Monday, June 6, 2022

It’s okay to be rude too.

 Every morning for as long as I can remember. Right before my elementary kids head out the door for school. I pray with them. After we pray, I say, “remember who you are” and they yell back, “and who’s you are” I then say, “if you see someone that looks lonely or sad,” they respond back, “make them smile.” 

 Our children are kind, empathetic and they know right from wrong. They see people and love them just as they are. They are great kids and I’m so proud of who they are. 

 They all know “their body their choice.” We don’t make them hug or kiss anyone they don’t want too, including us. They know if any person touches them inappropriately or physically hurts them. They can tell us and without question or hesitation we will fully believe them and take full and unapologetic actions against that person. I’m so thankful for that too. 

Something I recently realized I haven’t done the best as their mom though. I focused more on the large things, the big things, the life shattering things that adults should NEVER do.  I also focused on my children respecting adults, loving others, and obeying authority, but there is a piece missing that comes at a cost. I had to relearn and am now reteaching my children every day. IT’S OKAY TO BE RUDE too! Not every adult deserves our children’s full kindness. Sometimes adults need to be called out, placed outside of their circle or reminded what behavior is acceptable and what is not and children can be rude too. I remind and show my children more often now that if what someone is doing makes them uncomfortable or wasn’t kind, they can speak up, even on the subtle and seemingly small things, because adults need to be held accountable too. I am constantly learning and readjusting my own world to better theirs and this lesson was needed even if it was a little painful as their mama to watch them navigate through. Everyday before my children walk out the door. I still pray with them. I remind them who they are and to look for the lonely or sad faces and help bring a smile to them and lastly, as I hug them, I say,  “and sometimes,” and they yell back, “it’s okay to be rude.” May we all raise kind, empathetic, loving children, that also know, it’s okay to be rude.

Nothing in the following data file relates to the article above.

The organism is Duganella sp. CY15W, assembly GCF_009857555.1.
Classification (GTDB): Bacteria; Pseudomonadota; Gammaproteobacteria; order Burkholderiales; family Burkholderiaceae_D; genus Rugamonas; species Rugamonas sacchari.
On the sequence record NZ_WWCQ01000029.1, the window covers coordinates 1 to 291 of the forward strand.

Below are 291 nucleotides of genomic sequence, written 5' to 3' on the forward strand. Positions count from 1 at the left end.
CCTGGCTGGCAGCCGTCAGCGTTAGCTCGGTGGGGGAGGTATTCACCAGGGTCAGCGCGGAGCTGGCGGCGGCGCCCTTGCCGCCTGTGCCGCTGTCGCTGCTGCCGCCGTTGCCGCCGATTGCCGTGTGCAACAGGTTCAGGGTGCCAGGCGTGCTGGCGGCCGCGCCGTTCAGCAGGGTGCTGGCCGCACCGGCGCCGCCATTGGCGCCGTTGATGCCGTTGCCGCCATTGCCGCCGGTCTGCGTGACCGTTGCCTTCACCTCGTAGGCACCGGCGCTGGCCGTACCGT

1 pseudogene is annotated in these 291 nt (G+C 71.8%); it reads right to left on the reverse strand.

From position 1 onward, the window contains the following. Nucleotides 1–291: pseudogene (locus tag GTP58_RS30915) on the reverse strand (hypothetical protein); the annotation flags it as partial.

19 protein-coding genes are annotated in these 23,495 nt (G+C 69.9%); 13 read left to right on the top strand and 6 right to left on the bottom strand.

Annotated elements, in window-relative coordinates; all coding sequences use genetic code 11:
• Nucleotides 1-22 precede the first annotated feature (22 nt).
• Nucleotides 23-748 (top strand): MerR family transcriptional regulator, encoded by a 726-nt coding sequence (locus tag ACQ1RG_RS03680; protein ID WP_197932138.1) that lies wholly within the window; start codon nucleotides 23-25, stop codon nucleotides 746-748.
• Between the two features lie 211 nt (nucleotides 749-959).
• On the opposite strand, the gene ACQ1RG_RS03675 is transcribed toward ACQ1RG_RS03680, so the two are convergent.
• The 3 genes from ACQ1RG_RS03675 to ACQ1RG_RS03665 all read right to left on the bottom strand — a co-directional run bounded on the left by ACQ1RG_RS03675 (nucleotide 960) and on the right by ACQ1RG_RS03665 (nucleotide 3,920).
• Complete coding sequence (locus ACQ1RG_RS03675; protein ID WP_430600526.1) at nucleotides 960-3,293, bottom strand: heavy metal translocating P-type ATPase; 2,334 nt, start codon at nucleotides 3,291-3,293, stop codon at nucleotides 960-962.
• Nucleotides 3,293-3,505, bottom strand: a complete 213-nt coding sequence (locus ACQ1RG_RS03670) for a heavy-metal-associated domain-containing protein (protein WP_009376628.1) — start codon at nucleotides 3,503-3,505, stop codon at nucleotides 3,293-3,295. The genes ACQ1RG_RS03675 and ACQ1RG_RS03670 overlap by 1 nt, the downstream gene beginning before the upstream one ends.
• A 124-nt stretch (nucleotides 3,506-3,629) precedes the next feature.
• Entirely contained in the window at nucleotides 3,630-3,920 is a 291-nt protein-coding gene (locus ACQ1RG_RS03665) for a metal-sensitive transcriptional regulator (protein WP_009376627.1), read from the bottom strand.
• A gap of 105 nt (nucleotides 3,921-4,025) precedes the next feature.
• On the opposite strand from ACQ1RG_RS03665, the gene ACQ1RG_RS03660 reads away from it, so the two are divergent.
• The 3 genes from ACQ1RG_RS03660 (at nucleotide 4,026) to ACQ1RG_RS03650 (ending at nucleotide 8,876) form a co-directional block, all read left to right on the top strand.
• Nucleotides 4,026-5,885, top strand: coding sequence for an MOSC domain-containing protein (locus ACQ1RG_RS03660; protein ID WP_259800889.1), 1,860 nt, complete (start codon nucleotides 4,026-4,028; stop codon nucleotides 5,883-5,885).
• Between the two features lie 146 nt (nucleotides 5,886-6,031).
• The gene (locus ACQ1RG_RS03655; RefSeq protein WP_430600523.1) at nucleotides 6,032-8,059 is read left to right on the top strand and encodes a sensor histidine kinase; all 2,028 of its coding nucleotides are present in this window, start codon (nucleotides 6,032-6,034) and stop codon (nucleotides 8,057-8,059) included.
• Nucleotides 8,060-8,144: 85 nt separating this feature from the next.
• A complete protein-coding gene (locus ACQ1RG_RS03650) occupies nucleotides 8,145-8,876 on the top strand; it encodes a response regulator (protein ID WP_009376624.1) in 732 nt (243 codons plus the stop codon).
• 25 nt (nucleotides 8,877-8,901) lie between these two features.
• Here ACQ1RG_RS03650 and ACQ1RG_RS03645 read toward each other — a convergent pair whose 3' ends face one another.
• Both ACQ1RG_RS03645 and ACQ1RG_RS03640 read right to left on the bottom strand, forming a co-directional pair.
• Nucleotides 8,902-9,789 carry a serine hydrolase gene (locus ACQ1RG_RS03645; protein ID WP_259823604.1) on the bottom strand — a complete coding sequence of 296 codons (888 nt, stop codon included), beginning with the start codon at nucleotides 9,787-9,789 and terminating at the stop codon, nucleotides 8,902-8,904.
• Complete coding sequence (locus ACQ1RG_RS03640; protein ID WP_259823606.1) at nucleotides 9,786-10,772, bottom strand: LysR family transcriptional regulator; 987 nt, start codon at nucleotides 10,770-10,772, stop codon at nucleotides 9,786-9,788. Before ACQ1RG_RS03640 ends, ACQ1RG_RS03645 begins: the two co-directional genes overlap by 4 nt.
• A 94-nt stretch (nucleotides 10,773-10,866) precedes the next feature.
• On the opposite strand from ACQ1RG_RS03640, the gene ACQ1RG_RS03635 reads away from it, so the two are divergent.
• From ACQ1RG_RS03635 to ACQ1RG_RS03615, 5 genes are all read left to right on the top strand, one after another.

Sunday, September 24, 2017

Look up

When I was a young child, my brother, a couple cousins and myself, were on a pontoon with an uncle of ours. Our uncle wanted to teach us all how to swim that day, and he did, kind of. We each had different levels of swimming skills under our belts and the suggestion of throwing me into the water terrified me because, I fully believed I was going to drown. My brother was the first to get tossed in, then an older cousin was next and both were doing fine. But, that didn't lessen my fears, I was next and I was petrified, crying and begging not to be thrown in. My uncle grabbed me and tossed me a few feet from the boat. I hit the water and started really panicking and choking on the water I had swallowed while screaming for my life. But, my brother swam close to me and with a voice of confidence, he said, "Niki, just paddle to the boat and you will be fine, I'll swim next to you." And wouldn't you know it, instantly I could swim and I paddled over to the side of the boat and climbed back in. My faith in myself tripled knowing I had him next to me if he was needed. 

  The season I have been in has me at times feeling like I have been thrown overboard into a giant sea of strong waves and I have forgotten how to swim again. 

  The Lord recently reminded me of when I was that young child and how I had the skills to swim back to the boat that day, but until my brother swam next to me, my faith was very weak. Sometimes our faith isn't just about trusting God but about trusting what God can do through you.